There is a large hole near 0.
In[4]:= **{Ulp[0], Ulp[$MinMachineNumber]}**

Out[4]=

Here are the combined errors of rounding

to the nearest machine number and then taking the square root.
In[5]:= **MachineError[Sqrt[x], x -> 49 Pi/50]**

Out[5]=

Here is the error of just the square root.
In[6]:= **MachineError[Sqrt[x], x -> N[49 Pi/50]]**

Out[6]=

In fact the square root function is quite bad on this computer.
In[7]:= **MachineError[Sqrt[x],**

x -> N[49 Pi/50] - 6 Ulp[49 Pi/50]]

Out[7]=

The function

is not provided by the computer manufacturer so it is evaluated as a nested sequence of operations that are provided. This shows how much error is involved in the sequence, but this information is rarely useful. For testing purposes one normally wants to look at an individual function evaluated at a machine number to avoid the effect of an ill-conditioned function magnifying prior error.
In[8]:= **MachineError[Tan[Sqrt[Exp[Sin[Log[x]]]]],**

x -> N[Pi]]

Out[8]=

Here is the

function evaluated at machine numbers near 7.
In[9]:= **Microscope[Log[x], {x, 7},**

PlotJoined -> False]

Here is the function evaluated at

machine numbers near 7 with the points joined by straight lines.
In[10]:= **Microscope[Log[x], {x, 7, 10}]**

And here are the combined effects of rounding real numbers to the nearest machine number and taking the of the result. This is not a valid test of the

function.
In[11]:= **Microscope[Log[x], {x, 7, 10},**

PlotJoined -> Real]

This shows the error in evaluating the sine function at machine numbers near 16. Note how the size of an ulp changes at 16. Note also that rounding has moved some points to coincide so that there appear to be fewer than

points. The scale on the vertical axis represents ulps.
In[12]:= **MicroscopicError[Sin[x], {x, 16, 15},**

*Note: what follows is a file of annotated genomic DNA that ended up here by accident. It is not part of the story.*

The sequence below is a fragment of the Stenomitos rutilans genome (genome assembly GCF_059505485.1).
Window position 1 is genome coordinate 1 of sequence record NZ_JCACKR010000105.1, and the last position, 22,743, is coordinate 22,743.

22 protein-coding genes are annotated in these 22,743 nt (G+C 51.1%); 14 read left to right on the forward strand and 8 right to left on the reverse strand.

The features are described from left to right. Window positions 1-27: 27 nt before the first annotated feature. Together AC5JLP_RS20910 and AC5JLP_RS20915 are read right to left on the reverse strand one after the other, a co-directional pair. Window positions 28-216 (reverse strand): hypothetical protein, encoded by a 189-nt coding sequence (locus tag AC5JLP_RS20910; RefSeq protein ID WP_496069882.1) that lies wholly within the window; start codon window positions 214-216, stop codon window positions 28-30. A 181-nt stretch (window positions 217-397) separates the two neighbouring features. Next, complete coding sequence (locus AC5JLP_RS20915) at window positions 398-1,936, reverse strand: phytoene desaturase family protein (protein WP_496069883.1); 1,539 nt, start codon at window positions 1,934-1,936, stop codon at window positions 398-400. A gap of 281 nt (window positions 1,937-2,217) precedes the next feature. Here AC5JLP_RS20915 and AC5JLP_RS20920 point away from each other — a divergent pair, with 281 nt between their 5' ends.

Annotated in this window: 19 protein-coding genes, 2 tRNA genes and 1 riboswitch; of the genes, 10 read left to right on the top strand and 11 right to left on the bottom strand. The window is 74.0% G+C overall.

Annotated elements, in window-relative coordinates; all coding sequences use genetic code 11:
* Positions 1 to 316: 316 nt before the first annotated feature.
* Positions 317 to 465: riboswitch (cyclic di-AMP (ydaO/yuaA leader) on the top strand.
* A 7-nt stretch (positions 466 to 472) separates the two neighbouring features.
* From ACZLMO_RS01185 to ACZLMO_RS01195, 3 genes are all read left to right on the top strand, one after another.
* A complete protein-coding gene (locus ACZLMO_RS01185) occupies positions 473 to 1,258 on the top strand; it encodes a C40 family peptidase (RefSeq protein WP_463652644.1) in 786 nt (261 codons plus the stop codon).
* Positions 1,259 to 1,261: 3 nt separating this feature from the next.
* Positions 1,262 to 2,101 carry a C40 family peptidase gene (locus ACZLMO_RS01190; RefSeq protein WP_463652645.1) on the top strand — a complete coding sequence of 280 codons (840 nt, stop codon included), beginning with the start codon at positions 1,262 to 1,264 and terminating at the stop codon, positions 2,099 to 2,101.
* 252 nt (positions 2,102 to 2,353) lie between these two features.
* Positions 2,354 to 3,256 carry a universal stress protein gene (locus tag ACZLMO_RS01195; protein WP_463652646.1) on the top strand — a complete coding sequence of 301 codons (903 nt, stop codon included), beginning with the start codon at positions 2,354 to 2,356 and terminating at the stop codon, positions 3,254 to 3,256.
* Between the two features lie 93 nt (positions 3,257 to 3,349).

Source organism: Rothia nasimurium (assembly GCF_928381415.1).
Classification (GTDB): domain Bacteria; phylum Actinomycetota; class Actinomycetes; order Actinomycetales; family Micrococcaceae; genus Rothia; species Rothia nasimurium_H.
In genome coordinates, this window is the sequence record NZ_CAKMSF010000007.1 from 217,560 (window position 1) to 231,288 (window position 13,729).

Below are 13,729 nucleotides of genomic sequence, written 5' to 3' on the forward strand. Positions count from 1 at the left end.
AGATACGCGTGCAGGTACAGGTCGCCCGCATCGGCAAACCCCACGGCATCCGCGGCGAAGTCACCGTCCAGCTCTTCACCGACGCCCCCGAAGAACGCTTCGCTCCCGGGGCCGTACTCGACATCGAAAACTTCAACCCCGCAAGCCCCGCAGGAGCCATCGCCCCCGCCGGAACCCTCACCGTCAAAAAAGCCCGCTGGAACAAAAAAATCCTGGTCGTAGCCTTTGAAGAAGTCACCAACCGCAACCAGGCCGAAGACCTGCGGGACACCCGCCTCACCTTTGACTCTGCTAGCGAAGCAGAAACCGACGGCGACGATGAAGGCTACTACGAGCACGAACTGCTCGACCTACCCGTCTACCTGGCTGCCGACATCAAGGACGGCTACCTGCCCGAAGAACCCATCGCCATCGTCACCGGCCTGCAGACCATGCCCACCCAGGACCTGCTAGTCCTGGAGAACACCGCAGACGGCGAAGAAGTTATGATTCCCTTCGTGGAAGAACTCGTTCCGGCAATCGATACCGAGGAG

PlotJoined -> False]

Here is the error in evaluating sine at 21 machine numbers near 31 with the points joined by straight lines.
In[13]:= **MicroscopicError[Sin[x], {x, 31, 10},**

PlotJoined -> True]

And here are the combined effects of rounding real numbers to the nearest machine number and taking the sine of the result. This is not a valid test of the sine function. The error in evaluating the sine function at a machine number near 31 is much smaller than the combination of errors resulting from first rounding a real number to the nearest machine number and then taking the sine of that machine number.
In[14]:= **MicroscopicError[Sin[x], {x, 31, 10},**

PlotJoined -> Real]

Here we see how bad the square root function really is. It appears that near its error is bounded by about

ulps.
In[15]:= **MicroscopicError[Sqrt[x], {x, 3.3, 100}]**

You cannot examine this function exactly at 1 since it is singular there. You can, however, examine it near 1. The label for 1+300Ulp[1] is printed as "1." because the label is limited to 6 characters.
In[16]:= **MicroscopicError[1/(x - 1) - 1/(x + 1),**

{x, 1 + 300 Ulp[1]}]

One point needs to be made clear here since rounding errors are often misunderstood and blame is incorrectly placed on an algorithm that has nothing to do with the error. Algorithms are designed to map the set of machine numbers into the set of machine numbers. To consider other numbers does not make sense. As far as the computer is concerned there are no other numbers. So, for example, if you want to find the square root of

, you might do it as follows.

Start with a good numerical approximation to

.
In[17]:= **a = N[49 Pi/50, 30]**

Out[17]=

This finds the nearest machine number to a.
In[18]:= **b = N[a]**

Out[18]=

This finds the square root of the machine number b using the machine-precision algorithm for square root.
In[19]:= **c = Sqrt[b]**

Out[19]=

Here the error in c is measured in ulps. This result gives the error for the particular machine on which this example was run. Your machine may give a very different result.
In[20]:= **(SetPrecision[c,30]-Sqrt[a])/$MachineEpsilon**

Out[20]=

Here we see that the error is much larger than half an ulp. However, the problem is not with the square root function. The square root function should not be blamed for the rounding error incurred in converting the number a to the machine number b. In fact, the square root function has an error less than 1 ulp.

Here is the "correct" value for the square root of b.
In[21]:= **d = Sqrt[SetPrecision[b, 30]]**

Out[21]=

This shows that the square root function on this machine is sloppy; it could do better. But it is not as bad as an incorrect analysis would suggest.
In[22]:= **(SetPrecision[c, 30] - d)/$MachineEpsilon**

Out[22]=